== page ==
You will either thank or be angry at your parents for your level of happiness.
Dr. Michelle Golland: So are you negative like your father or mother (if they are), or does your skin crawl every time they interject a deflating comment about something you're telling them?
Researchers report that about half of human happiness is genetically determined. Also, around 10 percent of our happiness comes from life circumstances -- for example, where you live. This explains why people who move to sunny southern California from upstate New York may be happier in Los Angeles for a while, but they soon adapt to the sunny weather and lament the rainy days even here in Los Angeles.
Happiness is composed of two main components: 1) a cognitive component, which is how you think about your life, how satisfied you are with your life, and whether or not you feel like you're progressing toward your life goals, and 2) an affective experience, which is how often you experience positive and negative emotions.
With my clients in my private practice, I don't only focus on the past and rehashing the negative experiences of childhood, which can be illuminating and healing. I also use positive psychology to help my clients see their strengths and help them redefine their personal and professional goals with a clear goal of personal understanding, empowerment, and happiness. I also focus on their resiliency and inner strength.
What can give us a real long-term boost in our happiness level is how we think and how we behave. About 40 percent of our experiences of happiness or positive emotions such as joy, interest, love, serenity, amusement, awe, grace, and pride are actually under our conscious control. We can choose to have these experiences in the moment or at least help create them to push out the negative emotions by simply how we think about situations or our life. The goal is not to eliminate negative emotions -- that would be simply living in denial -- but to increase mild positive emotions, which can impact your personal growth and outlook on life over time.
Researchers found that we all need at least three positive emotions for every negative one we experience. Let's face it -- we all know (or we are) those people who are just "Negative Nancys or Debbie Downers"; they truly are unhappy, and certainly we don't like being around them because they bring us down too. They simply seem unable to not rain on someone else's parade, and have no ability to make lemonade out of lemons!! There is hope if you are one of these negative souls -- it will take a good amount of effort, but I promise you it will be worth it.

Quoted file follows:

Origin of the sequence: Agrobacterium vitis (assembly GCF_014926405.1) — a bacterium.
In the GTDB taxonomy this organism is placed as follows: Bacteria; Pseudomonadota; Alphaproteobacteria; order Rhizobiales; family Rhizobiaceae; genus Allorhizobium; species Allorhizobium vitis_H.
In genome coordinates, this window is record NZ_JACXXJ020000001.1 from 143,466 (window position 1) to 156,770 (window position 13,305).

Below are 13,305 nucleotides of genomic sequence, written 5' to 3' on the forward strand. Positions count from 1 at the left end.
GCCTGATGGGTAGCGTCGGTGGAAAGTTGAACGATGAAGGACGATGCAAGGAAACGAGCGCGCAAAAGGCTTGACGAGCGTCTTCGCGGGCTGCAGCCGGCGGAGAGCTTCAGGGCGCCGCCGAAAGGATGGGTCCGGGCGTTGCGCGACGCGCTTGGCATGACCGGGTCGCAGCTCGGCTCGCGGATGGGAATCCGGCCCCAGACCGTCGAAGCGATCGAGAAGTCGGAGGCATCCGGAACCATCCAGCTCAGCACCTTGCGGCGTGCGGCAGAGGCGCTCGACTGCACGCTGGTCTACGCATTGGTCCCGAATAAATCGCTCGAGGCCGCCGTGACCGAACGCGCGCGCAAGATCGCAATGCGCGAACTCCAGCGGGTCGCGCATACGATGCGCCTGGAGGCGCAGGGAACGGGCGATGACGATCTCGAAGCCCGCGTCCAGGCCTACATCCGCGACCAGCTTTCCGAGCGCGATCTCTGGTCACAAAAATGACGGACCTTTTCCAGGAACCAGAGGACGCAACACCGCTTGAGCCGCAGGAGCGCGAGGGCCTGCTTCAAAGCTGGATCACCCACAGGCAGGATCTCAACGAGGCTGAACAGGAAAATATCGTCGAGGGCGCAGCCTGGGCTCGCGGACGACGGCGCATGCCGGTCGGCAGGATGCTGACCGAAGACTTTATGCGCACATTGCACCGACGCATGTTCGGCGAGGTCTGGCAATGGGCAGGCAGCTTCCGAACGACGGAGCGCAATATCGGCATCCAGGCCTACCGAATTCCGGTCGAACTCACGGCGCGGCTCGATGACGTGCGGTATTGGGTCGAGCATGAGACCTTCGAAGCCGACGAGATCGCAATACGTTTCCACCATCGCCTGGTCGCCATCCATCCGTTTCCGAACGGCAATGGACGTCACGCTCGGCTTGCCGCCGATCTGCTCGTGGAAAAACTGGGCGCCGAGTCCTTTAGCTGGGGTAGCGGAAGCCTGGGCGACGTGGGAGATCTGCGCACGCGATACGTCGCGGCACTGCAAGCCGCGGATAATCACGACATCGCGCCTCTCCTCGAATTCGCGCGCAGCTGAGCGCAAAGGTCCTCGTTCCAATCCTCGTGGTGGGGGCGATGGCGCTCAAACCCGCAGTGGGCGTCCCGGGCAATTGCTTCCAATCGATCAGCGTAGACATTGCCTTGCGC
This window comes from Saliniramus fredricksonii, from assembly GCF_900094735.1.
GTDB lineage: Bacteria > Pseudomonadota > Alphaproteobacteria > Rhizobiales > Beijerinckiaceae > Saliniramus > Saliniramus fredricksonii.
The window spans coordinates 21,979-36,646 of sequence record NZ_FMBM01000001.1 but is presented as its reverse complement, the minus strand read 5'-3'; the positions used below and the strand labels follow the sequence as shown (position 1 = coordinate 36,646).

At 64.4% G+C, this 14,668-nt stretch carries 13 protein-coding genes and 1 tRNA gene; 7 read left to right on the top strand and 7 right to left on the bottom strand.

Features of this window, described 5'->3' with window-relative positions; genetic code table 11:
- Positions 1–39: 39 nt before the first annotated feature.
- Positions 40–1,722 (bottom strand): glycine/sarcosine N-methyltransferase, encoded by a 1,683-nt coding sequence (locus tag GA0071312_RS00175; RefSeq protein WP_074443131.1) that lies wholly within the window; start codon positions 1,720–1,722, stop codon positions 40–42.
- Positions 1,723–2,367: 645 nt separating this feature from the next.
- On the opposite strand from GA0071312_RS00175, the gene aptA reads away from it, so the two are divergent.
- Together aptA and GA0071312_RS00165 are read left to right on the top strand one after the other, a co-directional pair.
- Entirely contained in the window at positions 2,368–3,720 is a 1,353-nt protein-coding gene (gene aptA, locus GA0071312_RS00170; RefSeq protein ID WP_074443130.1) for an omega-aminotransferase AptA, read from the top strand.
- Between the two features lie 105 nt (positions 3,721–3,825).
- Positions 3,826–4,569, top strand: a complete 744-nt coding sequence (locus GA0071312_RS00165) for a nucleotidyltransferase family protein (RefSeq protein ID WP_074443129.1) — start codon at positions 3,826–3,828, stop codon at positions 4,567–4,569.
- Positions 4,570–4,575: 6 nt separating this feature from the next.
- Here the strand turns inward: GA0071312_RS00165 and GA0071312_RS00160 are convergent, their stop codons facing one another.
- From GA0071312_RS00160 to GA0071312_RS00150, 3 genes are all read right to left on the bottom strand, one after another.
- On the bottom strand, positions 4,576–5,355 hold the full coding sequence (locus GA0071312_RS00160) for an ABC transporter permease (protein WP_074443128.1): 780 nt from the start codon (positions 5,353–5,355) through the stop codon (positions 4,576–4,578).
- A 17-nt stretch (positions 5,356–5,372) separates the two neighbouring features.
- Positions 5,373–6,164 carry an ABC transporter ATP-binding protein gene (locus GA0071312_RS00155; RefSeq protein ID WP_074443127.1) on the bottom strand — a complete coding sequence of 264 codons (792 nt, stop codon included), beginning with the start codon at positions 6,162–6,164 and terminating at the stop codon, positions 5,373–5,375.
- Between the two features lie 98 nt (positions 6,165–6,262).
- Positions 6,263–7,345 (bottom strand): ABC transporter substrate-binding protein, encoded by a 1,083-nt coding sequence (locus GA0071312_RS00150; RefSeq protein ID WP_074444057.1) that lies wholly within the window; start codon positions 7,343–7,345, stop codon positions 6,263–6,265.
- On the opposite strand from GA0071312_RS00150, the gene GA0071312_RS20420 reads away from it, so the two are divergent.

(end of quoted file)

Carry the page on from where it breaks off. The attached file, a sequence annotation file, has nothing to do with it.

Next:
Here are some simple tips to increase your experience of happiness. Remember: Happiness comprises many positive emotions and is often a fleeting experience, but these emotions are imperative to a content and less negative internal experience.
Move your body: Do something physical at least three times a week. Pick what you truly enjoy. Walking, yoga, running, whatever -- just do it. Physical activity increases endorphins that help lift your mood.
Smile more: Seriously, even if you don't want to, just smile more. If you smile for more than 60 seconds, your body starts to produce serotonin and oxytocin, which increases feelings of trust and intimacy and reduces fear.
Play upbeat music: Listening to empowering upbeat music definitely lifts one's mood. I have a few key songs that I play that instantly change my mood. I often do this when I am feeling annoyed at my kids in the car (which, let's face it, is often for us moms). I put on a fun fast song and we all are required to do our best dance moves while buckled up!
Visualize success: Olympic athletes are trained to do this -- and they have found their brain waves are activated at the same level as when they actually do the sport. Visualize yourself speaking to the boss, losing the last 15 pounds of "baby weight," or publishing your first book! Creative visualization boosts confidence, improves your mood, and lowers feelings of anxiety.
Come from a place of "Yes": Okay, this is my nod to Bethany from the Real Housewives of New York! But she is totally right. It is best to come from a "yes" perspective rather than a negative "no" attitude. Being cautious in some situations may be needed, but you must tell yourself "YES I can ..." (you finish the sentence) much more than "NO I can't!!"
Working on increasing the experiences of positive emotions will not only make you feel better about yourself and your life, but it will also help you have closer connections with others -- and you will feel more resilient and optimistic. So now I need to go listen to "Party in the USA" by Miley Cyrus because it is my current "Happy Song" -- oh, and I will dance around the house too. Remember: I have a 6-year-old daughter, so she has been greatly influencing my song selection and dance moves lately!
So what is your Happy Song??
|Dr. Michelle Golland is a USC graduate and a licensed Clinical Psychologist (PSY#16974). She works with adults, teens and is an expert in the field of marriage and relationships. Dr. Michelle Golland has given her expert advice on CNN, HLN, MSNBC, ABC, and Fox news. She lives in Los Angeles with her husband and two wonderfully exhausting children.|